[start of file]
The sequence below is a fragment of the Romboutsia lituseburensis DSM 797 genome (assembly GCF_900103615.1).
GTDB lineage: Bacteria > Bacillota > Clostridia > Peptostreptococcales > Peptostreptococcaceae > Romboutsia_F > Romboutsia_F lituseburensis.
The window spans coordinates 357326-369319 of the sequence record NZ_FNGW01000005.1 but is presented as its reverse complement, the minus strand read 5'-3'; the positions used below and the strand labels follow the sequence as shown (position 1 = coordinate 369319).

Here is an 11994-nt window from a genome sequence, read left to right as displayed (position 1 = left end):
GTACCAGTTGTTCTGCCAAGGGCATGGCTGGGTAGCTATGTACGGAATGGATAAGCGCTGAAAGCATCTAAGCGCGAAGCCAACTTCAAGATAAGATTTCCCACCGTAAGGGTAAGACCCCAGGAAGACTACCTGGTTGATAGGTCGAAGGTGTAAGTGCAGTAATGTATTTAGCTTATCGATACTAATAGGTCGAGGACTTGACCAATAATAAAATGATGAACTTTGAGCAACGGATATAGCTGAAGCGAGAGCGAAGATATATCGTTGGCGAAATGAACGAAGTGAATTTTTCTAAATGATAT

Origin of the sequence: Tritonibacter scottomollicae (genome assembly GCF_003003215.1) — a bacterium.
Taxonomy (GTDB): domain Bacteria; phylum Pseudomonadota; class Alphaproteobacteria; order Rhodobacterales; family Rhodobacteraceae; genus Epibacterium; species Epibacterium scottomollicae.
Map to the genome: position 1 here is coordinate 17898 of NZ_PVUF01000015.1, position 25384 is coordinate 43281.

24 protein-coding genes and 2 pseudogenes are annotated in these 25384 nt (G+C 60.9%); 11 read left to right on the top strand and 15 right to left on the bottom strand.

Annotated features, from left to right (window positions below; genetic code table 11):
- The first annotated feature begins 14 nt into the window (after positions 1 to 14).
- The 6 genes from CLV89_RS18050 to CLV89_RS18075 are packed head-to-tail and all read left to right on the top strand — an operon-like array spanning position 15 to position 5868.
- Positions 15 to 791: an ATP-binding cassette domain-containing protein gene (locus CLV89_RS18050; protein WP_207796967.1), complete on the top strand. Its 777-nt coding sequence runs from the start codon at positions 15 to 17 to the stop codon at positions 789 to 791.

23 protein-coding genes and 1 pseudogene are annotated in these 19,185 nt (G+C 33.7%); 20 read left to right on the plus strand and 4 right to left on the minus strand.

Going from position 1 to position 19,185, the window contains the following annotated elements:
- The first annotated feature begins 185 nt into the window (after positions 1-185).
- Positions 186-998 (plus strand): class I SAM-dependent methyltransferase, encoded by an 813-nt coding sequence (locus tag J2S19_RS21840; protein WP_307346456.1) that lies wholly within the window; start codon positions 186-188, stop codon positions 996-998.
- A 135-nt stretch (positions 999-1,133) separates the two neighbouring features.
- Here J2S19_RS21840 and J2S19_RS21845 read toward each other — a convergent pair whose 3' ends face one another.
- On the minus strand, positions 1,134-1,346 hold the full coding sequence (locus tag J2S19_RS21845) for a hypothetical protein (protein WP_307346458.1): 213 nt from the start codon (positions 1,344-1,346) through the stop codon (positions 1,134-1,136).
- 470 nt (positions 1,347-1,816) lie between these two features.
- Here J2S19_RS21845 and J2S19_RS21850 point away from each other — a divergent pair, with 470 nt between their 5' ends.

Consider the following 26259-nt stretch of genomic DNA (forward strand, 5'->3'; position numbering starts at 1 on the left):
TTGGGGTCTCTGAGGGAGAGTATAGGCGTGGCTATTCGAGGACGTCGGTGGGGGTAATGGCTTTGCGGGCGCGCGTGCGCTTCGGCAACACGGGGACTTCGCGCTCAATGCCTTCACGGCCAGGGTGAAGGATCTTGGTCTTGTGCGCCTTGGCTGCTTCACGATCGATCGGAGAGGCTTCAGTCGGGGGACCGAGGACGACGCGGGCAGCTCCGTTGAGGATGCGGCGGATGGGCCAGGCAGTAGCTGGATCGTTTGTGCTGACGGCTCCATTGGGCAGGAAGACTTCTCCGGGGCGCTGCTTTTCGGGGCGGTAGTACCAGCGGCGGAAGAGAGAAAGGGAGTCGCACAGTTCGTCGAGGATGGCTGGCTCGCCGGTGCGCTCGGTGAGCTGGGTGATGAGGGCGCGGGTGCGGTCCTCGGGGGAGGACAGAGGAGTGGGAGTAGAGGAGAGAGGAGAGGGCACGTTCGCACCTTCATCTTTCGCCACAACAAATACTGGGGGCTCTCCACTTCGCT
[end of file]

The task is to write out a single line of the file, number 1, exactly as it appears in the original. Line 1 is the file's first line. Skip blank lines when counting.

The sequence below is a fragment of the Romboutsia lituseburensis DSM 797 genome (assembly GCF_900103615.1).